GENEVA (Reuters) - Syria’s major opposition armed groups will issue a statement in the coming hours backing a cessation of hostilities from sundown on Monday, complying with a deal brokered by the United States and Russia, a source within the opposition told Reuters.
“The decision is taken,” the opposition source said, speaking on condition of anonymity. “In the next few hours there will be a statement where we state that, but there will be a lot of harsh reservations and observations regarding the whole package. But as a final takeaway, we do agree.”
The source said the acceptance had already been communicated to the United States, which finalised the proposed package with Russia on Friday.
The statement will be backed by “the largest groups”, including Ahrar al-Sham, a militant group that had vocally criticized the deal, the source said.
The terms of the deal mean that if the peace holds for about nine days, Syria’s air force will be sidelined and joint U.S.-Russian strikes will begin against militant groups that are banned from taking part in the truce - Islamic State and Jabhat Fateh al-Sham, which was until recently called the Nusra Front.
“Targeting Fateh al-Sham and treating it in a different way to the (Iran-backed) Shi’ite militia, and pushing us or expecting us to agree to a package where part of it is to bomb them, is going to create a lot of internal problems, and it’s already happening on the ground, and there’s a lot of tension,” the opposition source said.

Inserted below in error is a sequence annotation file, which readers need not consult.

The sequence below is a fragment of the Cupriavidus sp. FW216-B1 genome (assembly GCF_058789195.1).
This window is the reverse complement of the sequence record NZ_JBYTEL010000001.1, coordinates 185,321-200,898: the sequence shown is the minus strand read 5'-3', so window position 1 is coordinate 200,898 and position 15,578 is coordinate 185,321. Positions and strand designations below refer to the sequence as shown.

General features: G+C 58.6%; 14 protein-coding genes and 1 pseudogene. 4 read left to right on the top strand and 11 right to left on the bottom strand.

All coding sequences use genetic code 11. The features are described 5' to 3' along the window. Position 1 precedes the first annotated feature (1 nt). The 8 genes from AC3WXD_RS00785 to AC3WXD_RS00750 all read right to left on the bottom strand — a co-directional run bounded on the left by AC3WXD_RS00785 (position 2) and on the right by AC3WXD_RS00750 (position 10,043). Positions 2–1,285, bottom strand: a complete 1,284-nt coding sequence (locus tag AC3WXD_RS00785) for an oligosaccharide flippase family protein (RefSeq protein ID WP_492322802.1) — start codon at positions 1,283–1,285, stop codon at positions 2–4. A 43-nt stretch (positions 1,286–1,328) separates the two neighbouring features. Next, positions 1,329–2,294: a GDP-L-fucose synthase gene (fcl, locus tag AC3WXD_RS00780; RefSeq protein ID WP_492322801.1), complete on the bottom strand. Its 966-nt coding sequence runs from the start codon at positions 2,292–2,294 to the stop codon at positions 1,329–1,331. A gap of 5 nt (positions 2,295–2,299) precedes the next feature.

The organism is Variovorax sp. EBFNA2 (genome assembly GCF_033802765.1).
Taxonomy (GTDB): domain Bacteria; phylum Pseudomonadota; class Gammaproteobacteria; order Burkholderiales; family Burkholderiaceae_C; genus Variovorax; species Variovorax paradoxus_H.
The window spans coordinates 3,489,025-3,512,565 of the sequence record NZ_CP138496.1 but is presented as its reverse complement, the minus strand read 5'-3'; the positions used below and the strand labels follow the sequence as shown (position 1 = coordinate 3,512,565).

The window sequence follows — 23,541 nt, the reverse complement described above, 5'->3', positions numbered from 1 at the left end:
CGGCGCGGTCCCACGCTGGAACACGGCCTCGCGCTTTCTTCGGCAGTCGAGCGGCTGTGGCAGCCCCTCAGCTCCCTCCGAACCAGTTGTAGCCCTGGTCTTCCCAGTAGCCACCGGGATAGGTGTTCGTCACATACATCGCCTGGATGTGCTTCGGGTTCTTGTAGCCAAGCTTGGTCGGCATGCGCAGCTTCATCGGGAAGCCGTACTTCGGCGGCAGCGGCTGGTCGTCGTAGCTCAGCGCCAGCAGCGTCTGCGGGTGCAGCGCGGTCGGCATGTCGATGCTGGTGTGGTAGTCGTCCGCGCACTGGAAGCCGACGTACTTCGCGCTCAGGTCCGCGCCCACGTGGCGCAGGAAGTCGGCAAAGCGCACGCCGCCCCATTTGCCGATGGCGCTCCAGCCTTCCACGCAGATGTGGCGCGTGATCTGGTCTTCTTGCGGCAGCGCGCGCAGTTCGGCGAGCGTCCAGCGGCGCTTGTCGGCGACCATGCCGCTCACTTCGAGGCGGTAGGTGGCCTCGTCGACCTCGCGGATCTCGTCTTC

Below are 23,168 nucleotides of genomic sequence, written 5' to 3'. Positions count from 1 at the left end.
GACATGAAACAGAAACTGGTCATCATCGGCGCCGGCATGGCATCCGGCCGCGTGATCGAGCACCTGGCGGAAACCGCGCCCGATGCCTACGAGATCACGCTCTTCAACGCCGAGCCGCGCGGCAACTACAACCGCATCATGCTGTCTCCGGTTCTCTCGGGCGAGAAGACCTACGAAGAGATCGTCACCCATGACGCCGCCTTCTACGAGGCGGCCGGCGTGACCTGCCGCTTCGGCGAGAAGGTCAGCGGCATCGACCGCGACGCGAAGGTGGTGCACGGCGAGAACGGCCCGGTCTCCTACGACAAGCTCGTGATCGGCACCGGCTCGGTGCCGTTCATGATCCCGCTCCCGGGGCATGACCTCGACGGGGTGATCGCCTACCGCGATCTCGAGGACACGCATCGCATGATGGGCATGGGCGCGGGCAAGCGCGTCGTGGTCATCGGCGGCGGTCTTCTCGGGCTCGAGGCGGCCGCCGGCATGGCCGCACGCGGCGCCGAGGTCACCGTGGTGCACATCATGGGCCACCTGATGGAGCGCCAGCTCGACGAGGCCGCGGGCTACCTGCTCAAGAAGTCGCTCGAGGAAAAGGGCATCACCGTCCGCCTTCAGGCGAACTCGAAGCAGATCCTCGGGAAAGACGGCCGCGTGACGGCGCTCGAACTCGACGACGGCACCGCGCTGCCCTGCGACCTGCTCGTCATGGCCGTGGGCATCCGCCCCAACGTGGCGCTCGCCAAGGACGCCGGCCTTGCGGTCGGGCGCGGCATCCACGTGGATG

“We want to cancel out any possibility of internal confrontation by clearly stating that we do not agree or endorse the idea of targeting Fateh al-Sham because the other side does have other groups that fit the designation criteria, but they are acting freely and with coverage inside Syria.”
Armed groups would continue to operate with Jabhat Fateh al-Sham, the opposition source said, because it was impossible to disentangle the forces that fought side by side.
“From our point of view it’s business as usual,” the source said, adding that it was unclear how the United States and Russia planned to cooperate on targeting the banned militants.
Opposition groups belonging to the Free Syrian Army had already signaled their assent to the deal on Sunday, telling the United States that while they would “cooperate positively” with the ceasefire, they were concerned it would benefit the government.
Reporting by Tom Miles; Editing by Alison Williams
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